Celestine, thought she was perfect, and I must admit, she was boringly Stepford at the very beginning, she saw everything in black and white, right and wrong and no in between, and I found that her Sister Juniper was much more interesting because she spoke up and asked questions – and this reason was why Celestine felt her slightly older sister was on a slippery slope heading for being branded as ‘Flawed’. The sisters are beautiful, dark eyes, long curly hair from their mixed heritage. Celestine is all ‘pastels’ and Juniper is the opposite with her black clothing, but they look alike.
BUT One moment of compassion, of ‘doing the right thing’ will turn Celestine’s world upside down.
this scene was very moving the author wrote it in a way that was really in character to her ‘logical law abiding’ personality, Celestine sees an imbalance, and she tries to correct it, but soon learns that the world is more complicated than she ever imagined.
OK onto the male characters, we first meet Art, blonde hair, blue eyes, the perfect boyfriend for our perfect Celestine, Then there is ‘Bosco’ or as the rest of the community know Art’s father as, Judge Crevan who is one of the top judges who decide if you are Flawed.
When one person has power and no accountability there is a chance they will corrupt that power and Judge Crevan is a spectacular example of this, his sudden about turn from jovial friend and father of her boyfriend Art to becoming a power-mad dictator. I look forward to seeing what Ms. Ahern has in store or him in book 2 – Perfect
Then we have Carrick, the brooding, muscle-bound bad boy who Celestine meets in the cells of the Guild holding area, Clear cells where you are on display 24/7 – a nice touch to make a prisoner feel anxious of their impending verdict.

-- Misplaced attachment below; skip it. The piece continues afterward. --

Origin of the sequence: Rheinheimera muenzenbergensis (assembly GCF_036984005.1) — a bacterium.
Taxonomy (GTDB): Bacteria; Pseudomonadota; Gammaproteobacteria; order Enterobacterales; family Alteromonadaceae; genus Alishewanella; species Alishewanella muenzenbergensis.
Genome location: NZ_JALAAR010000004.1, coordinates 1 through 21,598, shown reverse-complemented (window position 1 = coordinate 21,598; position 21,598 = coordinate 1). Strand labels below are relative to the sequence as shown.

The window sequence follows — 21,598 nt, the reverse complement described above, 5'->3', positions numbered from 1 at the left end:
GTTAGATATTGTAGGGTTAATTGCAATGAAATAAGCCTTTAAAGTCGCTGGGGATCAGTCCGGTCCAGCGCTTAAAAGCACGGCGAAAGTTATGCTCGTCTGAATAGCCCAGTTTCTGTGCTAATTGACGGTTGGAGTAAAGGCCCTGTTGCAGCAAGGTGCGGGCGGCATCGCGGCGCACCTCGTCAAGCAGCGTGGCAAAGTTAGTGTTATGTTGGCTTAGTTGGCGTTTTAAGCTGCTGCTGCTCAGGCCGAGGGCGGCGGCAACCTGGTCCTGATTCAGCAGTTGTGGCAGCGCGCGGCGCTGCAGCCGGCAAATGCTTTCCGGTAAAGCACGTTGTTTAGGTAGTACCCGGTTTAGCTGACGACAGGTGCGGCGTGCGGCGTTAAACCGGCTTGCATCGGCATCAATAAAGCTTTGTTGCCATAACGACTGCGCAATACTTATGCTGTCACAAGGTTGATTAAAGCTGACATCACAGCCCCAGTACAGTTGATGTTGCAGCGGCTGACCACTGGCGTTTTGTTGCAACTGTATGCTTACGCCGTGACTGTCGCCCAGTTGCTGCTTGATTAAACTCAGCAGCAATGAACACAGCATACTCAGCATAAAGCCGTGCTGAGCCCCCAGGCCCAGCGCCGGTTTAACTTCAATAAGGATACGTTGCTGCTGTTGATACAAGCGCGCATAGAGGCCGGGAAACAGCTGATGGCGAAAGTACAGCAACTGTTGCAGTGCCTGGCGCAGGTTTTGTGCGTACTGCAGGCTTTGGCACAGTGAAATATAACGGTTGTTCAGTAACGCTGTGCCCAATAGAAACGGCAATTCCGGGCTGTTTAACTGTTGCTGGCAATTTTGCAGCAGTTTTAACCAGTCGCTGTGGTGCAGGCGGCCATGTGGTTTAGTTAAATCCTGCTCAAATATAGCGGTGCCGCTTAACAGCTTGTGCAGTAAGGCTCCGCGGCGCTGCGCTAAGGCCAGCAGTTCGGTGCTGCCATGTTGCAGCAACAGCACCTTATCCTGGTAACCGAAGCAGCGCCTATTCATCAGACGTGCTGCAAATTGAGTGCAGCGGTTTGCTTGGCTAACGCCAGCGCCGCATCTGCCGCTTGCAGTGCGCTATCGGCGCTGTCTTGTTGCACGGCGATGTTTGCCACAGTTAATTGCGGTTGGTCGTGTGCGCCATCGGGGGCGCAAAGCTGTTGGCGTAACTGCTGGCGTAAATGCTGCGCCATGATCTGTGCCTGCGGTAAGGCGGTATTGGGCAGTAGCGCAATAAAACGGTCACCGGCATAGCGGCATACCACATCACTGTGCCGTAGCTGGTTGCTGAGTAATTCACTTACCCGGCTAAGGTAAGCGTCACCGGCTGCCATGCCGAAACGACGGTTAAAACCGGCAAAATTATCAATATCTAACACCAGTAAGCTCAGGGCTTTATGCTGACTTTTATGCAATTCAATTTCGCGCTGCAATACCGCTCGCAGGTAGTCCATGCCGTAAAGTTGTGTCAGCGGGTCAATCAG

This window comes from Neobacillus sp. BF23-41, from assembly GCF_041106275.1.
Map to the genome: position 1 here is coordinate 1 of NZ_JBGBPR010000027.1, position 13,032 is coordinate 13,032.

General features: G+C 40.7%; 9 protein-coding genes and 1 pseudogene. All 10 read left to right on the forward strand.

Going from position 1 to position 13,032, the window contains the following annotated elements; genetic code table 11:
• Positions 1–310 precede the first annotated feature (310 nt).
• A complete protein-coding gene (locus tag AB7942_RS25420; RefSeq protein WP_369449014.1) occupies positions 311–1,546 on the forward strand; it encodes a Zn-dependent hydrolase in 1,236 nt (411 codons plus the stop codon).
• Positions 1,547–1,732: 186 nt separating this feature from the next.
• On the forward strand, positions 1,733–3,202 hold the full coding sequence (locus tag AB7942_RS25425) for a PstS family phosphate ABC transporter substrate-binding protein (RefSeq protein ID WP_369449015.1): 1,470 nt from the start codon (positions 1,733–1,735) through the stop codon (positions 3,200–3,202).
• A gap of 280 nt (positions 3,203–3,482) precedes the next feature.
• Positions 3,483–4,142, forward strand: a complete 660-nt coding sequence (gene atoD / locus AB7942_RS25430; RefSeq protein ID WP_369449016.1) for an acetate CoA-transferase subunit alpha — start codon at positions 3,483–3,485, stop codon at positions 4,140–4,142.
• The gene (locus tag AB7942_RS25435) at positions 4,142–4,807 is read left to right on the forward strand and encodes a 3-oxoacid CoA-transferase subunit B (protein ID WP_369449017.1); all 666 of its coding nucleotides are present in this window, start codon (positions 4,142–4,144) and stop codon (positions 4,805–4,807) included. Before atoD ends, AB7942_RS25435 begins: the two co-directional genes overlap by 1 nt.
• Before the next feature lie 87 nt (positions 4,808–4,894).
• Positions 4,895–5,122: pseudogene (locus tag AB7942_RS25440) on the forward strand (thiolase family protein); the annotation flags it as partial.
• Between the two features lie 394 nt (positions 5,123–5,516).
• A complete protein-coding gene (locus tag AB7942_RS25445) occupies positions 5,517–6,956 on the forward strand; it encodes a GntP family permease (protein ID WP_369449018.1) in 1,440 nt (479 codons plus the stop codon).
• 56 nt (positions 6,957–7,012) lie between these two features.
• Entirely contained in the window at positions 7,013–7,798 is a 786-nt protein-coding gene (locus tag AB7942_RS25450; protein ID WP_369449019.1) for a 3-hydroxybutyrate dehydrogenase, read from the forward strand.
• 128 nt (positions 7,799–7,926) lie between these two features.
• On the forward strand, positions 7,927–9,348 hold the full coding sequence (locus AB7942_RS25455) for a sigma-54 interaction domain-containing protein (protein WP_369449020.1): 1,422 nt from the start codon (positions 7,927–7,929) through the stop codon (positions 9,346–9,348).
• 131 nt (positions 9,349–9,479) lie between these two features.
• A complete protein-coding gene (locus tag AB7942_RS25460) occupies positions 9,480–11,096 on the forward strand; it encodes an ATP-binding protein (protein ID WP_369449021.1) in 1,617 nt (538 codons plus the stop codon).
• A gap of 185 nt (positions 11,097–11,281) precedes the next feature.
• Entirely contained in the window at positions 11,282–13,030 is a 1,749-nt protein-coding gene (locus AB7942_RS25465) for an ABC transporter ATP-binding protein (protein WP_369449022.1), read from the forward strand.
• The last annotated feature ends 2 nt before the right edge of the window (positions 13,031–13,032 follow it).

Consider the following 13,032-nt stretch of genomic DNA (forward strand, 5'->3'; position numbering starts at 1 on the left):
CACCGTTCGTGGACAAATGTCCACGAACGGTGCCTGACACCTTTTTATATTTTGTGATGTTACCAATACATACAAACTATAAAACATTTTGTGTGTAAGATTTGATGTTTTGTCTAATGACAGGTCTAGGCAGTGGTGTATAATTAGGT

I really did not see a ‘Love Triangle’ it’s more that Celestine builds a bond through shared experiences, whether this leads onto a relationship in book 2 of the duology we will have to see.
Now to the bits that have struck a cord within me,
“He is a police officer whom I once trusted, admired, felt protected by….I learned this at school. I learned all this. Why doesn’t he know these rules I was taught, that he was surely taught, too? Why doesn’t anybody in the real world do what we’re taught?”
Actually, the bus scene and this one above reminded me of the struggles that hit the 50’s and the Civil rights movement.
but for the one that I stuck a post-it note under was this one; As I feel this quite often:
Sometimes I’ll read a sentence and it will make me sit up, jolt me, because it is something that I have recently felt but never said out loud. I want to reach into the page and tell the character that I understand them, that they are not alone, that I am not alone, that its okay to feel like this
The worst scene was the ‘party’ scene, but it reflected how even in their supposedly perfect world, teenagers will always pick on the weakest and if they have parents in power, get away with it.
All in all this is a good Dystopian book that has a lot of messages for the young… I enjoyed reading it.
About the Author
Cecelia Ahern is the author of the international bestsellers PS, I Love You; Love, Rosie; If You Could See Me Now; There’s No Place Like Here; Thanks for the Memories; The Gift; The Book of Tomorrow; and The Time of My Life. Her books are published in forty-six countries and have collectively sold more than sixteen million copies. The daughter of the former prime minister of Ireland, she lives in Dublin.